I think that we are all taught that one measure of success in our career is progression through the ranks. To become a supervisor, then a manager, then a senior manager and then on to an executive role.
Nobody tells you about the major hurdles you face on the journey, the fact that it will be “people issues” that eat up your days, that you will be expected to support the company direction, will need to handle issues for which you have had minimal training and probably never encountered before! When and if you actually get to the top, have survived the politics and the BS on the way up then you are suddenly the final word! It can be a little daunting!
“There is a difference between being a leader and being a boss. Both are based on authority. A boss demands blind obedience; a leader earns his authority through understanding and trust.” Klaus Balkenhol
Imagine you have arrived there! Your days are filled with decision making, about hirings, firings, sales strategies, financing strategies and sourcing strategies. You are integrally involved in pricing decisions, negotiations with suppliers, banks, clients and employees. You have to make investment decisions, decide if you will open that office in Toronto, will buy that technology or should you support the marketing campaign. Will you hire a consultant to help or will you bring someone on board as an employee?
As an employee I would look at my boss and figured he had it easy. I figured that once I was a boss I could sit back and watch my staff do all the work … well, walk a mile in those shoes and you learn pretty quickly that management is no “easy street”. Multiply that by some large factor when you actually get to be the “Big Cheese”!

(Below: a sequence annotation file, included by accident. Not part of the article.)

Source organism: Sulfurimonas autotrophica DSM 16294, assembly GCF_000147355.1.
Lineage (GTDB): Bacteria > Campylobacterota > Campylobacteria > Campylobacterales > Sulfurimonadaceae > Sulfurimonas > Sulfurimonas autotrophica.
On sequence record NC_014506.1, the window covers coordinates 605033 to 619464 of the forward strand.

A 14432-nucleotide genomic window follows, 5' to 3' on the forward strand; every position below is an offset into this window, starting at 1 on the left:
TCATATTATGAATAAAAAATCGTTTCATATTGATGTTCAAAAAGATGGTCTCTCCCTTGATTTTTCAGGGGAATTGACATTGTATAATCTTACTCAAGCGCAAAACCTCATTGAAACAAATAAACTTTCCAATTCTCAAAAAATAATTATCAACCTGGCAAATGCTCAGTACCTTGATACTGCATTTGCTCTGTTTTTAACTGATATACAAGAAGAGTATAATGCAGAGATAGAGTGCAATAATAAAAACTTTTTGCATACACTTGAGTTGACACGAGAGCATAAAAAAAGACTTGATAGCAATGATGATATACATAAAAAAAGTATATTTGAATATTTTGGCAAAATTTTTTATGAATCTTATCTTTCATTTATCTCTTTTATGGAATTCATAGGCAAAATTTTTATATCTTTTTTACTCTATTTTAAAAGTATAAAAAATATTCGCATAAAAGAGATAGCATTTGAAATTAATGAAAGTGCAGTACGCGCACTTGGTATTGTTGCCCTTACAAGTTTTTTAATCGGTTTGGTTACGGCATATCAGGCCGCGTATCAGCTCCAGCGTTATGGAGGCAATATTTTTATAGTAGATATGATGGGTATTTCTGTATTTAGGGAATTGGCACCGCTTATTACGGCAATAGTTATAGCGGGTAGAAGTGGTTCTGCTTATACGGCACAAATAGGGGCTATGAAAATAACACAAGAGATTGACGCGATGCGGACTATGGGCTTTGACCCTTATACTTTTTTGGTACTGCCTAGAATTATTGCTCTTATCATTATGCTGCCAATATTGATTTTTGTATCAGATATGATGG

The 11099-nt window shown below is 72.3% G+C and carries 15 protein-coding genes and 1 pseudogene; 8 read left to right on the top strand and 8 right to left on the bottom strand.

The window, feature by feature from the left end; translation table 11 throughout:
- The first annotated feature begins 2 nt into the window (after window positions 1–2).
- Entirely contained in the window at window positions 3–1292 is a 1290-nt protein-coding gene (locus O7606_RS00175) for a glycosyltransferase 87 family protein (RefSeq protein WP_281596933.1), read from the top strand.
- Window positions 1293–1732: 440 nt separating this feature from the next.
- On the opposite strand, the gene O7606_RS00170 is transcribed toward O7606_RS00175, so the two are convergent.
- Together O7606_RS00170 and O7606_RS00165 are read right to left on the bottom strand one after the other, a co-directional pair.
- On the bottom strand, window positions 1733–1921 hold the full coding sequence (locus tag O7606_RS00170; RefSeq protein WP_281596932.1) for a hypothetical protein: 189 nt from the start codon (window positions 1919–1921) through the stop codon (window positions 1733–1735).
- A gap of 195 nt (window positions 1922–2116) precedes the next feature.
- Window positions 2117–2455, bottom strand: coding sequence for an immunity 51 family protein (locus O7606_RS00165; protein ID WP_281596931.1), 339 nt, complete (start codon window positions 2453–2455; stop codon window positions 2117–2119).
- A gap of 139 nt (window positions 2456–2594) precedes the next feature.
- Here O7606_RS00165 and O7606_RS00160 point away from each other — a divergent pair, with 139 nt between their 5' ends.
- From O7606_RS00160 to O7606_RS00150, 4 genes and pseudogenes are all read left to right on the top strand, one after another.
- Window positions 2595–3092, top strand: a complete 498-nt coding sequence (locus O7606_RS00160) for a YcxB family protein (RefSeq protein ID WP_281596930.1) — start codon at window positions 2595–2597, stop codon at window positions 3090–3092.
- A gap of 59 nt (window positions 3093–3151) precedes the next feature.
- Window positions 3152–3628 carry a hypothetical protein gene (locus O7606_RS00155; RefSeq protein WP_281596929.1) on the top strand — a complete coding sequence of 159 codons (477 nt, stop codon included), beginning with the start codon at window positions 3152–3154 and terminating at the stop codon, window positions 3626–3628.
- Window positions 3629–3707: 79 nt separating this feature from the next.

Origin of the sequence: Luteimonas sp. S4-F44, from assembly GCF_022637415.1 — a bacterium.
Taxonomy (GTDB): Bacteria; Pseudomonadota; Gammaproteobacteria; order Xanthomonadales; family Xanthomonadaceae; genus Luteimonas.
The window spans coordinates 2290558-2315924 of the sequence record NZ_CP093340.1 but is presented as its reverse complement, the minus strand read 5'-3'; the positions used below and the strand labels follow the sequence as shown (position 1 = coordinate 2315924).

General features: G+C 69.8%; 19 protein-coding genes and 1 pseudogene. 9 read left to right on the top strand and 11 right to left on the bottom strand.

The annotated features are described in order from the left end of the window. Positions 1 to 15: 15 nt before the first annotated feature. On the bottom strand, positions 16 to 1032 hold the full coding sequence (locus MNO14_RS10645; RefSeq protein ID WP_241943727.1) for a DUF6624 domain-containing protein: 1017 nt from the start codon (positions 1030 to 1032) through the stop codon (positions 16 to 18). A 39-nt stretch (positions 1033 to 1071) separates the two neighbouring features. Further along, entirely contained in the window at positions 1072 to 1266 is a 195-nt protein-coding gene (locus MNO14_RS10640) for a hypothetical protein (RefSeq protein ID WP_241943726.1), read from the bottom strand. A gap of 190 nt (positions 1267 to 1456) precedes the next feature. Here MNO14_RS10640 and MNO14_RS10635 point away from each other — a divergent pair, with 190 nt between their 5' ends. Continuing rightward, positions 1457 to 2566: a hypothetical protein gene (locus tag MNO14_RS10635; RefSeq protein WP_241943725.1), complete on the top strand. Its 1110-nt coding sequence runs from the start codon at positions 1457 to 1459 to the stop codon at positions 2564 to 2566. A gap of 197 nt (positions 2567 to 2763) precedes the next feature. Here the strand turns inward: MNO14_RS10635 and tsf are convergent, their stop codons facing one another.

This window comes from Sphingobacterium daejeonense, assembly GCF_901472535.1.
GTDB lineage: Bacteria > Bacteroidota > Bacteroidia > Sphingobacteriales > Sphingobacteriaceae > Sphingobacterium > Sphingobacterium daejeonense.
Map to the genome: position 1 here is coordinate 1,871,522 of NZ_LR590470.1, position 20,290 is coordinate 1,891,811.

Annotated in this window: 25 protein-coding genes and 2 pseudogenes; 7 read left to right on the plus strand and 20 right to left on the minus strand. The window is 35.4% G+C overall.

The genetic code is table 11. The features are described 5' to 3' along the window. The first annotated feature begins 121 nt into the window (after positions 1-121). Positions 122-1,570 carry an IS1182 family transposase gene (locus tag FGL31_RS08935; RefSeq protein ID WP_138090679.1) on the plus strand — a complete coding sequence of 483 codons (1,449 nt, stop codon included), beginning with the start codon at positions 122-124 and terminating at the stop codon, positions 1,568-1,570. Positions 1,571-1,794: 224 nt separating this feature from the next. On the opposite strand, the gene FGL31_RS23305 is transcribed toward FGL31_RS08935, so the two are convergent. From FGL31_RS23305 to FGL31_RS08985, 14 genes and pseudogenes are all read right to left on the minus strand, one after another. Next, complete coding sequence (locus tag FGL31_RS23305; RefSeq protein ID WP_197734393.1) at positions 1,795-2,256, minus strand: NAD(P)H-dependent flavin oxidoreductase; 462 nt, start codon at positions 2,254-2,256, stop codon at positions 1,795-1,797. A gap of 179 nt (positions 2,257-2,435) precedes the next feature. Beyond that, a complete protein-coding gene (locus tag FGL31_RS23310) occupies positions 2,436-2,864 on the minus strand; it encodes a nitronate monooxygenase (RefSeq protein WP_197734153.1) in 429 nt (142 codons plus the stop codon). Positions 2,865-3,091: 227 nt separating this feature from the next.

The real complicating factor at that level is that you get lots of advice and input from your advisors and your staff, but the decisions, responsibility and ultimate accountability rest with you. Who do you share that load with? When I started Eagle I helped to found a peer group and we were able to have many of those kind of conversations. As the boss, you can’t have those discussion with your staff because you need to be the steadying influence, the cheerleader, the optimistic visionary who knows exactly where this ship is headed. Any doubts voiced will just undermine the confidence of the staff.
I think my friend enjoyed his conversation and I have a feeling that we’ll be having lots more of them!
To those of you who think you are ready for management, and more, think long and hard about what you really want from your work. Then look hard at your experience and be honest with yourself about whether you have enough of the right experience to arm you for that next step … it might just be a little harder than you think!
“It’s lonely at the top, so you better know why you are there.” John C. Maxwell
Kevin Dee is the founder of Eagle (a Professional Staffing Company)
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